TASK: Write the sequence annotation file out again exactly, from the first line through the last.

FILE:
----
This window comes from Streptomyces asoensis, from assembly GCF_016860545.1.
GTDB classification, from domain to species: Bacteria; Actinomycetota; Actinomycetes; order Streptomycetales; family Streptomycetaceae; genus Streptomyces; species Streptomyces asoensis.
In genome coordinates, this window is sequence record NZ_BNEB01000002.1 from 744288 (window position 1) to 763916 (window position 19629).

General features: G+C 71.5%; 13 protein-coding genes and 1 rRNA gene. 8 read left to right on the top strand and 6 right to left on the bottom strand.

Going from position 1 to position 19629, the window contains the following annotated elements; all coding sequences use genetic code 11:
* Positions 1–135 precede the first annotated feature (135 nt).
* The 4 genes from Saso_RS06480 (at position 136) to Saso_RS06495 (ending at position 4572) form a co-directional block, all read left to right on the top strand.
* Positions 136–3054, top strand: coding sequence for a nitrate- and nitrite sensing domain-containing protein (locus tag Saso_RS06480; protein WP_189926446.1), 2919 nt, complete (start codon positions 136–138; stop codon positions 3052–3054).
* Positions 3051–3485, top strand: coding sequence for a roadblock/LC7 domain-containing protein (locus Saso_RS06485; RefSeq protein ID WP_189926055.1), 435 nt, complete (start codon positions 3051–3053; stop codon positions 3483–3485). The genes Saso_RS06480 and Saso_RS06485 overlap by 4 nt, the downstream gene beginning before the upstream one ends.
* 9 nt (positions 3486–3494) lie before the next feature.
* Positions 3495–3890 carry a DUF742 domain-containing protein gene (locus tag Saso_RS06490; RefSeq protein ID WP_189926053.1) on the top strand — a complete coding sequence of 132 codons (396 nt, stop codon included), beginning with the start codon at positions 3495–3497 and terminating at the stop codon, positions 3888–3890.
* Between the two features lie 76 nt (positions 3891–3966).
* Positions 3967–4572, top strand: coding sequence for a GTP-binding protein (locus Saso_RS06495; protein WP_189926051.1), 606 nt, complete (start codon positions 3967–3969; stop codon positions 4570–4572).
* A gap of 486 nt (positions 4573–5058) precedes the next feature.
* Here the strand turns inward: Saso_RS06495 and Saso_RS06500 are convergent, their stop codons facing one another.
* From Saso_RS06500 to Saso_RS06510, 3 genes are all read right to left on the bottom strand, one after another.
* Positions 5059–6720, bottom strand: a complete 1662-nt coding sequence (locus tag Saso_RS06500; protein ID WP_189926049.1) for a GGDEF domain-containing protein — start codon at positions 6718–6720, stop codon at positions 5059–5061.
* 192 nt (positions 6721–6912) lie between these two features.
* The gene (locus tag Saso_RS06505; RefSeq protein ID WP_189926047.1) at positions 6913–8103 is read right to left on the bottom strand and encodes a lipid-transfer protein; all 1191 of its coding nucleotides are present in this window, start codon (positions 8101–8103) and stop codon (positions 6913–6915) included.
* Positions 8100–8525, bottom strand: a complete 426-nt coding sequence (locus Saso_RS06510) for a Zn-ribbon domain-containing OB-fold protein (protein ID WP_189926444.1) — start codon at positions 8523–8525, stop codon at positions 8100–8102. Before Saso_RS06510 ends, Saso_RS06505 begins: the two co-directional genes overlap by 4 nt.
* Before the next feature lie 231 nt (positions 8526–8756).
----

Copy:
This window comes from Streptomyces asoensis, from assembly GCF_016860545.1.
GTDB classification, from domain to species: Bacteria; Actinomycetota; Actinomycetes; order Streptomycetales; family Streptomycetaceae; genus Streptomyces; species Streptomyces asoensis.
In genome coordinates, this window is sequence record NZ_BNEB01000002.1 from 744288 (window position 1) to 763916 (window position 19629).

General features: G+C 71.5%; 13 protein-coding genes and 1 rRNA gene. 8 read left to right on the top strand and 6 right to left on the bottom strand.

Going from position 1 to position 19629, the window contains the following annotated elements; all coding sequences use genetic code 11:
* Positions 1–135 precede the first annotated feature (135 nt).
* The 4 genes from Saso_RS06480 (at position 136) to Saso_RS06495 (ending at position 4572) form a co-directional block, all read left to right on the top strand.
* Positions 136–3054, top strand: coding sequence for a nitrate- and nitrite sensing domain-containing protein (locus tag Saso_RS06480; protein WP_189926446.1), 2919 nt, complete (start codon positions 136–138; stop codon positions 3052–3054).
* Positions 3051–3485, top strand: coding sequence for a roadblock/LC7 domain-containing protein (locus Saso_RS06485; RefSeq protein ID WP_189926055.1), 435 nt, complete (start codon positions 3051–3053; stop codon positions 3483–3485). The genes Saso_RS06480 and Saso_RS06485 overlap by 4 nt, the downstream gene beginning before the upstream one ends.
* 9 nt (positions 3486–3494) lie before the next feature.
* Positions 3495–3890 carry a DUF742 domain-containing protein gene (locus tag Saso_RS06490; RefSeq protein ID WP_189926053.1) on the top strand — a complete coding sequence of 132 codons (396 nt, stop codon included), beginning with the start codon at positions 3495–3497 and terminating at the stop codon, positions 3888–3890.
* Between the two features lie 76 nt (positions 3891–3966).
* Positions 3967–4572, top strand: coding sequence for a GTP-binding protein (locus Saso_RS06495; protein WP_189926051.1), 606 nt, complete (start codon positions 3967–3969; stop codon positions 4570–4572).
* A gap of 486 nt (positions 4573–5058) precedes the next feature.
* Here the strand turns inward: Saso_RS06495 and Saso_RS06500 are convergent, their stop codons facing one another.
* From Saso_RS06500 to Saso_RS06510, 3 genes are all read right to left on the bottom strand, one after another.
* Positions 5059–6720, bottom strand: a complete 1662-nt coding sequence (locus tag Saso_RS06500; protein ID WP_189926049.1) for a GGDEF domain-containing protein — start codon at positions 6718–6720, stop codon at positions 5059–5061.
* 192 nt (positions 6721–6912) lie between these two features.
* The gene (locus tag Saso_RS06505; RefSeq protein ID WP_189926047.1) at positions 6913–8103 is read right to left on the bottom strand and encodes a lipid-transfer protein; all 1191 of its coding nucleotides are present in this window, start codon (positions 8101–8103) and stop codon (positions 6913–6915) included.
* Positions 8100–8525, bottom strand: a complete 426-nt coding sequence (locus Saso_RS06510) for a Zn-ribbon domain-containing OB-fold protein (protein ID WP_189926444.1) — start codon at positions 8523–8525, stop codon at positions 8100–8102. Before Saso_RS06510 ends, Saso_RS06505 begins: the two co-directional genes overlap by 4 nt.
* Before the next feature lie 231 nt (positions 8526–8756).